Society of Arts

A forum for the arts in society

Unlike various other countries, the Netherlands does not have a society comparable to the Royal Academy to which artists are admitted for their artistic merits after a quality appraisal by their peers. A number of Dutch artists have said that they miss having such an institution. The Royal Netherlands Academy of Arts and Sciences therefore intends to found an Society of Arts in 2014 that will serve as a platform for artists in every artistic discipline.

The Society of Academy will be the voice and conscience of the arts. Meetings between its members and the members of the Royal Academy and Young Academy will restore the connection between art and science in the Trippenhuis Building. That connection was embedded in the structure of the Academy when it was founded in 1808.

Why should the Society of Arts be part of the Royal Academy?

There are many similarities between the work of researchers and the work of artists. Both groups are motivated by a sense of wonder and by their passion for excellence, and both require the crucial medium of creativity to pursue their ambitions. Practical utility is not necessary either in science or art, but both do require originality.

It is only logical, then, that the world of science and the world of art should be brought together in the Trippenhuis Building. As the voice and conscience of the arts, the new Society of Arts will fall into step with a similar tradition of scientific culture in the Royal Academy. For example, one of the Royal Academy’s key aims is to bring together outstanding researchers, professionals in other sectors of civil society, and the public. Another aim is to get researchers to explore innovation and reflect on their own discipline and on potential crossovers. By launching debates, the Royal Academy also builds bridges to society. The Society’s organisational structure provides an ideal context for an Society of Arts.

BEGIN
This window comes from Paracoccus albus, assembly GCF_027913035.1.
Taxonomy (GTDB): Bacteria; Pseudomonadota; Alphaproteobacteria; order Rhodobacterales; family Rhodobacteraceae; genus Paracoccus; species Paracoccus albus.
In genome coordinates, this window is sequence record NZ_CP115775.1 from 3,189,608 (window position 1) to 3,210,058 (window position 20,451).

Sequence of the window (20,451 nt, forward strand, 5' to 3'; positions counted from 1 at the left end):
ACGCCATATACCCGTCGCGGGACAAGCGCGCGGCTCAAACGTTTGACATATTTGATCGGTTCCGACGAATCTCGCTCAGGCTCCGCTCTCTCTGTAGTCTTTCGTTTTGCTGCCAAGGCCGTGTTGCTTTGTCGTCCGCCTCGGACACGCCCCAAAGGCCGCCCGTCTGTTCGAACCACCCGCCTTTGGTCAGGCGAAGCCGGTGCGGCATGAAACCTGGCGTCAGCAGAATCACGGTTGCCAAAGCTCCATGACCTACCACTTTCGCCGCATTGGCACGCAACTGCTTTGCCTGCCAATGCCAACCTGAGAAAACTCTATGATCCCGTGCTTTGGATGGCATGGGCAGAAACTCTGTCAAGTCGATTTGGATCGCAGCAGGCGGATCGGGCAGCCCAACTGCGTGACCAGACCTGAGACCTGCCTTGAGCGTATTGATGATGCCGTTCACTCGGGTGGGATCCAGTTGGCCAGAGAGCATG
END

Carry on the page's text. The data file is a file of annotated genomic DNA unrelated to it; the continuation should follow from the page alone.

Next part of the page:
In her strategic memorandum, Transforming Culture. The Meaning of Culture in a Changing Society (spring 2013), the Minister of Education, Culture and Science embraced the Royal Academy’s idea of founding an Society of Arts. It is precisely the activities of such an Academy that can make the relationship between cultural trends and social and scientific trends more explicit. The Minister also recognises that an Society of Arts can play a valuable role in restoring the connection between science and art.

The Academy Board will develop the Society of Arts with the Minister’s moral and financial support. It is naturally aware that founding this new body may lead to tensions. Good art, even more than good science, basically distances itself from any form of institutionalisation or regulation, and the standards of quality assessment in the arts differ from those in other areas of endeavour.

Which activities will the Society of Arts undertake?

The Society of Arts will serve as a forum for the arts in society, in the same way that the Royal Academy serves as a forum for science. Unlike the Royal Academy, however, it will not make recommendations or issue advice. Although the Society of Arts will be part of the Royal Academy, it will have the freedom to define its role as a forum as it sees fit. Potential topics for forum meetings include interdisciplinarity in art and science, the relationship between cultural, social and scientific trends, and the art of the experiment. The president of the Society of Arts can also draw attention to the “state of the arts” in his or her annual address and reflect on current trends in science and society from the perspective of the arts.

Who are the potential members?

The members of the Society of Arts will be selected from the following domains: